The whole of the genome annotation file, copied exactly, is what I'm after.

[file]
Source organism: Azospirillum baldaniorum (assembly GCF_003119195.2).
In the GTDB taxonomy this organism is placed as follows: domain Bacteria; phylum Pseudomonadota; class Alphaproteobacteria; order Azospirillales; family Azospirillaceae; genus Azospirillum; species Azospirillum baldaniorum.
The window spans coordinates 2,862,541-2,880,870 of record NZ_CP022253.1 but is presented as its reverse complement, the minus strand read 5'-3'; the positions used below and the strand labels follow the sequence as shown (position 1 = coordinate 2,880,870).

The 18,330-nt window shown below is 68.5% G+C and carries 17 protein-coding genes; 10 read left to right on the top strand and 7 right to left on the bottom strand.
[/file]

Source organism: Azospirillum baldaniorum (assembly GCF_003119195.2).
In the GTDB taxonomy this organism is placed as follows: domain Bacteria; phylum Pseudomonadota; class Alphaproteobacteria; order Azospirillales; family Azospirillaceae; genus Azospirillum; species Azospirillum baldaniorum.
The window spans coordinates 2,862,541-2,880,870 of record NZ_CP022253.1 but is presented as its reverse complement, the minus strand read 5'-3'; the positions used below and the strand labels follow the sequence as shown (position 1 = coordinate 2,880,870).

The 18,330-nt window shown below is 68.5% G+C and carries 17 protein-coding genes; 10 read left to right on the top strand and 7 right to left on the bottom strand.